Healthcare & Life Sciences
Minister for Social Affairs and Health Marisol Touraine recently suggested that class actions in the health sector are imminent. This announcement is concomitant with examination by Parliament of the Consumer Bill, which introduces class actions to the Consumer Code – except in the health and environmental sectors. Thus, this proclamation is perhaps somewhat premature.
The Cour de Cassation recently ruled on the notions of defect and the causal relationship between defect and damage in a case where there is still no scientific proof that the product in question can cause such damage. Although this decision concerned a vaccine, it is part of a new trend which may have direct consequences for product liability law, especially in the life sciences sector.
Several eagerly awaited judgments have recently been handed down by the French civil courts in product liability cases involving the vaccine for the hepatitis B virus. These were the first decisions on the issue since the Court of Cassation altered its case law on May 22 2008 with respect to the demonstration of a causal relationship between the vaccine and neurological disorders such as multiple sclerosis.
Until recently, the Court of Cassation had consistently rejected product liability claims from hepatitis B vaccination patients who have subsequently suffered neurological disorders. However, the court has now altered its position, opening the doors for compensation in these cases.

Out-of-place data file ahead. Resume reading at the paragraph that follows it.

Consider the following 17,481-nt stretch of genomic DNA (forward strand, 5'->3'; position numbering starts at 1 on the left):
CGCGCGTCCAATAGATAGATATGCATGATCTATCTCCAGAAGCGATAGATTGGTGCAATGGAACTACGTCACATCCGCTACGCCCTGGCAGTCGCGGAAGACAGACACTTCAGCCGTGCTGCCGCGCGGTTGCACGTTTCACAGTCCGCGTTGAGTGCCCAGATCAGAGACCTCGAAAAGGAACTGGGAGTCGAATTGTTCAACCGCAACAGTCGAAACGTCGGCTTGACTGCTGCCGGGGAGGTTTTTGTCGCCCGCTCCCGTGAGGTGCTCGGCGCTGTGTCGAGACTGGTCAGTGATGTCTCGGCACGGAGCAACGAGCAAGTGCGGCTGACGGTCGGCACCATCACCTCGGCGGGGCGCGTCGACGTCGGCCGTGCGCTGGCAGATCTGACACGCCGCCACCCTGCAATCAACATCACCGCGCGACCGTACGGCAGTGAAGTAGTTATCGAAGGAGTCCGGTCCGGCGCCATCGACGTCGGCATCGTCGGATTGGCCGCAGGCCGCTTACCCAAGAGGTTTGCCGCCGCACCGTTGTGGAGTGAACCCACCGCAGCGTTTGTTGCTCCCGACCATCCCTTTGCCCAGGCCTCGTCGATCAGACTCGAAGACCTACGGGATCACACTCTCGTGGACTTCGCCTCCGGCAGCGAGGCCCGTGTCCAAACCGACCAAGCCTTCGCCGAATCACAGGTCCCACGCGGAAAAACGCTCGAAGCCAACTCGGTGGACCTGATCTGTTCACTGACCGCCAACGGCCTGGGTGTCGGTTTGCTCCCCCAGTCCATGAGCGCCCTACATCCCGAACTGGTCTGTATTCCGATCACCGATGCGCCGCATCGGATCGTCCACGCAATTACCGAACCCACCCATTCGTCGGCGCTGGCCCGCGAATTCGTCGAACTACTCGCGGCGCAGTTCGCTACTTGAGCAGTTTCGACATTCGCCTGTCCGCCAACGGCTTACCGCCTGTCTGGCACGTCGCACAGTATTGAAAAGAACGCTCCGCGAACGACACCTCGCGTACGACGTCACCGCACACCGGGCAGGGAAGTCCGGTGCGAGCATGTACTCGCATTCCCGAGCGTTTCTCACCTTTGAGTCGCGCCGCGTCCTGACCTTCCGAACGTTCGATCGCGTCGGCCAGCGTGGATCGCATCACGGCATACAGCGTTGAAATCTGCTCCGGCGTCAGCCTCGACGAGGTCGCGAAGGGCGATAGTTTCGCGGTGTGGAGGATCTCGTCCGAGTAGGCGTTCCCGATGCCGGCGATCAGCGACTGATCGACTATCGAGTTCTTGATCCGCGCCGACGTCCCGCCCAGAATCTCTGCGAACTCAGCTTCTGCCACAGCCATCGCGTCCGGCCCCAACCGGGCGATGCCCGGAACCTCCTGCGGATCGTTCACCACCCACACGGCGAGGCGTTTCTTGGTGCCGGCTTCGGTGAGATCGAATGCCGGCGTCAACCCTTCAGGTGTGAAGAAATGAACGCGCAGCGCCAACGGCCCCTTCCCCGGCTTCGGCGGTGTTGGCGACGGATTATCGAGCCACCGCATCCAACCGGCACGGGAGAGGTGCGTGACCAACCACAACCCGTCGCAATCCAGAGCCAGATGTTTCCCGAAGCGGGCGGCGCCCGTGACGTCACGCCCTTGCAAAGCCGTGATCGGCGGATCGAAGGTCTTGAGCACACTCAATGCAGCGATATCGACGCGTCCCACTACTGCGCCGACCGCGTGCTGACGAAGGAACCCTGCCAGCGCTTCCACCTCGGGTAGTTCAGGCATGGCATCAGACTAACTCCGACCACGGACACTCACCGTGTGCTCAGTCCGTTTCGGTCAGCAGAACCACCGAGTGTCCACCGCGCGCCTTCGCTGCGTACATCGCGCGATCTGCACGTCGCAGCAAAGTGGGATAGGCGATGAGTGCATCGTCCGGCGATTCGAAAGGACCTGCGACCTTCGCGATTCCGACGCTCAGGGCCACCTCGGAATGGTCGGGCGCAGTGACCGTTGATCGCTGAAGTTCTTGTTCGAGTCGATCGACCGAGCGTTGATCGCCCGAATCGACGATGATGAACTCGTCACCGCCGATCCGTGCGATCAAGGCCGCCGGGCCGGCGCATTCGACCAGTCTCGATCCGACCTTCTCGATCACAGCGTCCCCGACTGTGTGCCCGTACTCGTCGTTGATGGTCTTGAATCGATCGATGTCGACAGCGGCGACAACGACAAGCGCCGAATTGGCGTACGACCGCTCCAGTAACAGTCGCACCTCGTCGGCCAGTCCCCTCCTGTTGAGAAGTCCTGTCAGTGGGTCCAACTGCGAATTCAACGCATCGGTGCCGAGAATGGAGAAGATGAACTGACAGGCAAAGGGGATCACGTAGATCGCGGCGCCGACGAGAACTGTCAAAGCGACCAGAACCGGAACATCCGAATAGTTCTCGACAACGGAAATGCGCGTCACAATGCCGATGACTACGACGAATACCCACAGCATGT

The Supreme Court recently considered whether the development risk defence is applicable to products released during the 10-year period in which implementation of the EU Product Liability Directive was delayed. Its decision confirms previous case law: producers are not entitled to rely on the defence for defective products that were put into circulation before the directive was implemented.
During the past few years, there has been much debate about whether children should be able to claim damages from doctors for acts causing disability at birth. On January 24 2006 the Civil Supreme Court followed two European Court of Human Rights decisions of October 2005 and restricted the temporal application of the Kouchner Law to cases initiated after its entry into force.
The matter of compensation for victims of asbestos exposure and penalties for those responsible has received considerable attention. The Senate's Investigative Group on Asbestos published a report in October 2005 which blamed the state and the asbestos industry for the asbestos problem. The report almost coincided with a judgment handed down by the Supreme Court in relation to a criminal investigation.
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